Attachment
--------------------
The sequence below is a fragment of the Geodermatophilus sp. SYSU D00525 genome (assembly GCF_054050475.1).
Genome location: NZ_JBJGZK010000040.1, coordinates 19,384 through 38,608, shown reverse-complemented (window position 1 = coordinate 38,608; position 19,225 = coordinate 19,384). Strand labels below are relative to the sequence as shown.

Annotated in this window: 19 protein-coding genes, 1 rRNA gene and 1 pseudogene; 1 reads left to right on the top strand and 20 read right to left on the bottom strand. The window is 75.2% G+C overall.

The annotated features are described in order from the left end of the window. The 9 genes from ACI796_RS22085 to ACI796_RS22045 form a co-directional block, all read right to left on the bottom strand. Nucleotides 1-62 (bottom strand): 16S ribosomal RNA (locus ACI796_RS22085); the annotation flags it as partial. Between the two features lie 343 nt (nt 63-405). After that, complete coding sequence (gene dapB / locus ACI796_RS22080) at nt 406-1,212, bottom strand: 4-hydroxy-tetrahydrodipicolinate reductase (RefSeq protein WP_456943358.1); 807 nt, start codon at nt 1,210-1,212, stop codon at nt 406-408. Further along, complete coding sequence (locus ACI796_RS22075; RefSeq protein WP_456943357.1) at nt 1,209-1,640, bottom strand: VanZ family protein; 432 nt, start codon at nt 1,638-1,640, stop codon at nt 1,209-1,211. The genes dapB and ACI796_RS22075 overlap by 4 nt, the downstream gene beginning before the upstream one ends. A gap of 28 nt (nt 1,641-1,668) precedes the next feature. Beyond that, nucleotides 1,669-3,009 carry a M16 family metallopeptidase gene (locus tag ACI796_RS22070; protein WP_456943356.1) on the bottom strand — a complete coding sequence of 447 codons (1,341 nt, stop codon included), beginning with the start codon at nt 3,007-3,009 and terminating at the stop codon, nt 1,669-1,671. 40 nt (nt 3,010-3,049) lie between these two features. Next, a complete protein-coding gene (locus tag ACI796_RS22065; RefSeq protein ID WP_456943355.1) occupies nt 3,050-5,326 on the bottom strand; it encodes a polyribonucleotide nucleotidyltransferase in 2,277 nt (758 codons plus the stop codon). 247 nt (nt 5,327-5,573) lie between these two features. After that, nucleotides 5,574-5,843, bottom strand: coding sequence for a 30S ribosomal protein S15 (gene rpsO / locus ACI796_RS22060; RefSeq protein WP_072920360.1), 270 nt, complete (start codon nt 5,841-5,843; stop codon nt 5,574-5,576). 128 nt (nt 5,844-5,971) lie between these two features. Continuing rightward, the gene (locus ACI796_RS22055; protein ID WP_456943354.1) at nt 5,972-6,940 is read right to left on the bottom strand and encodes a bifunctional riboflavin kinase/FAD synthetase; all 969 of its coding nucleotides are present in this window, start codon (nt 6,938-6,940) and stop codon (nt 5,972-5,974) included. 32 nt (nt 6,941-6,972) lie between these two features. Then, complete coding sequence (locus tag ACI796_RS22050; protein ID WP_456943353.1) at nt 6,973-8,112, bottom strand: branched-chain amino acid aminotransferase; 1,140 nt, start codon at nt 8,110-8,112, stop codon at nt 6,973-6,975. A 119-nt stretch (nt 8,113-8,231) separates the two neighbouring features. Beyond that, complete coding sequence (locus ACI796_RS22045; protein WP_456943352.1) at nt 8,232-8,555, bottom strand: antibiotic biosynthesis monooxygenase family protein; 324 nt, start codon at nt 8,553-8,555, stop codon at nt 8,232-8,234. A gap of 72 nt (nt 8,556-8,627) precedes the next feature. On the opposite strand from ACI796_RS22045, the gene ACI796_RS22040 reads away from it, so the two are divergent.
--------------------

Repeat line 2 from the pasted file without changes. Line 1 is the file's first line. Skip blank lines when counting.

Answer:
Genome location: NZ_JBJGZK010000040.1, coordinates 19,384 through 38,608, shown reverse-complemented (window position 1 = coordinate 38,608; position 19,225 = coordinate 19,384). Strand labels below are relative to the sequence as shown.